From Brigadier General Benedict Arnold
Ticonderoga November 6th 1776
I beg leave to recommend to your particular Notice, the following Gentlemen, who were taken at Quebec, and lately returned on their Parole vizt Major Lamb, and Captain Lockwood of the Artillery Lieutenant Colonel Oswald, and Captain Morgan the two Last went with me from Cambridge; they have all distinguished themselves for their Bravery and Attachment to the Public Cause, and will I make no Doubt be very usefull hereafter, and do Honour to the Commissions they may hold. if it is inconsistent with your engagements, I beg they may be among the First who are exchanged.1
On the 3rd Instant the Enemy began to embark at Crown Point, and several Vessells sailed yesterday Morning, two Vessells only remain there, on board of which the last Troops were embarked, they give out their Intention is to return to Canada, and pay us a Visit in the Spring, I Wish it may not be a Feint to put us off our Guard, and to return the first Fair Wind as the Season is so far advanced, I am rather inclined to think, they are in earnest to return I wish to hear the Enemy with you have taken up their Winter Quarters, I hope this Winter will effect as much for us as a Victory. I am with Sentiments of perfect Esteem and Respect Dear General Your Affectionate & Most Obedient Hble Servant
Copy, in Alexander Hamilton’s writing, DLC:GW.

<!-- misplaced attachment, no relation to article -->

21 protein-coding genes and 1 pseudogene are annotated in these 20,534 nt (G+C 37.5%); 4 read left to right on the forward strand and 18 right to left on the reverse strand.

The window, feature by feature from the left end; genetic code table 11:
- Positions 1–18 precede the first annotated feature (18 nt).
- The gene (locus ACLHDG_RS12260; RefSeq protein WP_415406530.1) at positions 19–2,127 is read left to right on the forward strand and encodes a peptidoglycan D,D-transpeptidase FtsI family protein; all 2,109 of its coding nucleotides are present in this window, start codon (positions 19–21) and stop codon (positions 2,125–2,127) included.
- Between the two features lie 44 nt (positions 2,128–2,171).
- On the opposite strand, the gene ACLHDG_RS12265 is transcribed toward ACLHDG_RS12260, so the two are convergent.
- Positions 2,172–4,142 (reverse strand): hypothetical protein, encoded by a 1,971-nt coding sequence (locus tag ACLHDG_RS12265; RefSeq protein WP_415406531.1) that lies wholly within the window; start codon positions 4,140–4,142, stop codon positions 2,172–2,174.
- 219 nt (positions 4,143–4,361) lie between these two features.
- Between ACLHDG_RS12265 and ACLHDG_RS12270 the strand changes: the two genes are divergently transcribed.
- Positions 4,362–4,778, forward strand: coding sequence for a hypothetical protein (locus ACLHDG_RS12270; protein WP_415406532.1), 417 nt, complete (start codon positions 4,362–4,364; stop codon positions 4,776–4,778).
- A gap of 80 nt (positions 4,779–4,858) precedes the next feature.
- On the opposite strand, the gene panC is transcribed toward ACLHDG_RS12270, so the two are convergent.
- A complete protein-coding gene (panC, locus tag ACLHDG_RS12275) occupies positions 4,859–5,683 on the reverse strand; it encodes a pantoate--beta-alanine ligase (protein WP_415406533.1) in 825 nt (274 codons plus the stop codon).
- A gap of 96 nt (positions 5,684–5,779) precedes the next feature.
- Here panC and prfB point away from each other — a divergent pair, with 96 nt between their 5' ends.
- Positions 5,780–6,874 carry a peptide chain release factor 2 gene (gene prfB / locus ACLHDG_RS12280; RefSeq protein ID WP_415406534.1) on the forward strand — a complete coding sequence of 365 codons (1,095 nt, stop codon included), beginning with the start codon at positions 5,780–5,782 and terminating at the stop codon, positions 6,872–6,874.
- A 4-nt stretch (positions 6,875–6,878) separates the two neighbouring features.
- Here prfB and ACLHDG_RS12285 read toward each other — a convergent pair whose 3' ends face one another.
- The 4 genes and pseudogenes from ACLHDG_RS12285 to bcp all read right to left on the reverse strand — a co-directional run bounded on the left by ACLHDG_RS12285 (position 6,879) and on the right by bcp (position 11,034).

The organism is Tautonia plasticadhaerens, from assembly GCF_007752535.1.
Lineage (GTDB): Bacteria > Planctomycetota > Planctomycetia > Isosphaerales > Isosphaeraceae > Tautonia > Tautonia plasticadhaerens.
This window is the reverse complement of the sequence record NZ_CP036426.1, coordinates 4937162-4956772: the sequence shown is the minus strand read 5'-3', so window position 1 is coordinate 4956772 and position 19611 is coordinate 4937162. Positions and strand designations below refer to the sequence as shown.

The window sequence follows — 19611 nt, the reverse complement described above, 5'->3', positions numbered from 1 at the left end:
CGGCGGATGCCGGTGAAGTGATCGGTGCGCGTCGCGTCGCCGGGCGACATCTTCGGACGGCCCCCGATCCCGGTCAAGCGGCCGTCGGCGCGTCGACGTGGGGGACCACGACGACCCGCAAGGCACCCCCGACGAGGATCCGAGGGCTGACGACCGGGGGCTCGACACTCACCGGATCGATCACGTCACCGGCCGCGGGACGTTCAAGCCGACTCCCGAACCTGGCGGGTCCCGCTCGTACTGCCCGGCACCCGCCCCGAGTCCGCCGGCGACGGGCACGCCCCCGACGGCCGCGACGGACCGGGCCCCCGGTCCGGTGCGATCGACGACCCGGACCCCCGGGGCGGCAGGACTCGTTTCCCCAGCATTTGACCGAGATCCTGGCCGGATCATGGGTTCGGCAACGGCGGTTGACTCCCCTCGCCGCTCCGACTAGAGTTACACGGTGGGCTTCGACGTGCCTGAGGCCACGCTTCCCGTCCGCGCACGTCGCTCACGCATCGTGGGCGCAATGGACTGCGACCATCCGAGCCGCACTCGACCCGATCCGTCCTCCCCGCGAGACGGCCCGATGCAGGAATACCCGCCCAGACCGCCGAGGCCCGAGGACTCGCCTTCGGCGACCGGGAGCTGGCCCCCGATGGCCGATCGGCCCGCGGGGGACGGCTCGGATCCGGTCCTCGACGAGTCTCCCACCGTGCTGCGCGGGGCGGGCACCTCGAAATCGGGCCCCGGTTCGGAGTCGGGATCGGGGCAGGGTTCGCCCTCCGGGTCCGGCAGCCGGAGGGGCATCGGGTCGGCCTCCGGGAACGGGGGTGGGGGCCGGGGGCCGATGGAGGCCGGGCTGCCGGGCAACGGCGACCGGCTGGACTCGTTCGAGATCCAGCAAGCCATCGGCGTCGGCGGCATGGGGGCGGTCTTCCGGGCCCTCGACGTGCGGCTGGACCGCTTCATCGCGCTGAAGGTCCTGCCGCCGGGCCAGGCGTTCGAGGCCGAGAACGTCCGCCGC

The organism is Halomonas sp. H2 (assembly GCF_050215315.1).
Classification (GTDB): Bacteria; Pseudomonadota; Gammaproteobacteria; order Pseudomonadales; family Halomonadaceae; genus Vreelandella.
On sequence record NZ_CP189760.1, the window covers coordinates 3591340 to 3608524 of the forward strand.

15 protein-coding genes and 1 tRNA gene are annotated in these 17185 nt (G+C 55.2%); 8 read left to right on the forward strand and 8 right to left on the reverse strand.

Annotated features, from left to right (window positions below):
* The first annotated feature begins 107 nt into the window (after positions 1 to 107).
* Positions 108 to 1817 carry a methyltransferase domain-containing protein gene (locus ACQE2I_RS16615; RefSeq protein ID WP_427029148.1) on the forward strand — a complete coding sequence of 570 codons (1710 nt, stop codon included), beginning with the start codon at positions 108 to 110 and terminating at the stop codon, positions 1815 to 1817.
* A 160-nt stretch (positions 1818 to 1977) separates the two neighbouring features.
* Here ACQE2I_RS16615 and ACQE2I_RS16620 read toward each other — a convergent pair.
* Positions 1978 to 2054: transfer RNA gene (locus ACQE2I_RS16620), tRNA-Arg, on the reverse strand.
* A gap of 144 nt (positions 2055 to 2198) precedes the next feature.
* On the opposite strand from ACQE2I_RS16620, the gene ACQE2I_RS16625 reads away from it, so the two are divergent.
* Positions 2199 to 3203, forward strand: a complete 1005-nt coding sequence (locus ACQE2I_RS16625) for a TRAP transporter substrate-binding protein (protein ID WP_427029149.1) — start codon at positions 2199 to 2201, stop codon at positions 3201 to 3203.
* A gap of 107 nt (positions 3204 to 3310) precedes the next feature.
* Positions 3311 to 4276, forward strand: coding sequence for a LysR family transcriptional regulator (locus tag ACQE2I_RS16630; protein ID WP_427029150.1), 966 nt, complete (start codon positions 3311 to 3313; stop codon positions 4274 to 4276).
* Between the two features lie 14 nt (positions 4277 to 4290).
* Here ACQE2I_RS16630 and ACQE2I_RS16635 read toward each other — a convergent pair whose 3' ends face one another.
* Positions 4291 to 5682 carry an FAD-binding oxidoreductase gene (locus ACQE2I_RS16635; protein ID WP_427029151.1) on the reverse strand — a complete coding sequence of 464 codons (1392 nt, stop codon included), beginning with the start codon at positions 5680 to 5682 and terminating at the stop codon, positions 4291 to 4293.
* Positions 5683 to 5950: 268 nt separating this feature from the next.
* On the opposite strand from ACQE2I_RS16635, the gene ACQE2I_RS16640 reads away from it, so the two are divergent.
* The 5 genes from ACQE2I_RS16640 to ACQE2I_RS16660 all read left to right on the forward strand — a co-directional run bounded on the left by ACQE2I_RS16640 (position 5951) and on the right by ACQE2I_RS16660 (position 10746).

1. These officers were exchanged by early 1777 and received commissions in the new arrangement of the army. Samuel Lockwood (1737–1807) of Greenwich, Conn., participated in General Montgomery’s invasion of Canada during the fall of 1775 as a second lieutenant in the 5th Connecticut Regiment, and on 5 Nov. 1775 he was appointed an assistant engineer for the army in Canada with the rank of captain. Although Congress apparently refused to recognize that rank, it voted on 21 Nov. 1776 to pay him as an assistant engineer for one year from the date of his appointment (see JCC description begins Worthington Chauncey Ford et al., eds. Journals of the Continental Congress, 1774-1789. 34 vols. Washington, D.C., 1904–37. description ends , 6:971), and in the new arrangement for 1777, Lockwood became a captain in Col. John Lamb’s 2d Continental Artillery Regiment. Lockwood resigned his commission in February 1779. He subsequently commanded an armed boat on Long Island Sound and assisted in capturing several British vessels at Oyster Bay, N.Y., in November 1779. Eleazer Oswald (c.1750–1795), who had immigrated to America from England in the early 1770s, accompanied Arnold on his expedition to Ticonderoga in May 1775 and served as Arnold’s secretary during the Quebec expedition the following fall and winter. In early 1777 Oswald became lieutenant colonel of Lamb’s artillery regiment, and he distinguished himself in action during the Danbury raid in April 1777 and the Battle of Monmouth in June 1778. Angered over his failure to obtain promotion, Oswald resigned from the army on 4 Oct. 1778 (see Oswald to GW, that date, DLC:GW; GW to Oswald, 14 Oct. 1778, DLC:GW; and Oswald to GW, 28 Oct. 1778, PHi: Gratz Collection). From 1779 to 1781 Oswald was a partner with William Goddard in publishing the Maryland Journal, and the Baltimore Advertiser in Baltimore, and from 1782 to 1795 in Philadelphia, Oswald published his own highly partisan newspaper, the Independent Gazetter; or the Chronicle of Freedom (Brigham, American Newspapers description begins Clarence S. Brigham. History and Bibliography of American Newspapers, 1690–1820. 2 vols. Worcester, Mass., 1947. description ends , 1:240, 2:919–20). In 1792 Oswald went to France where he served for a time as an artillery colonel in the republican army before returning to the United States.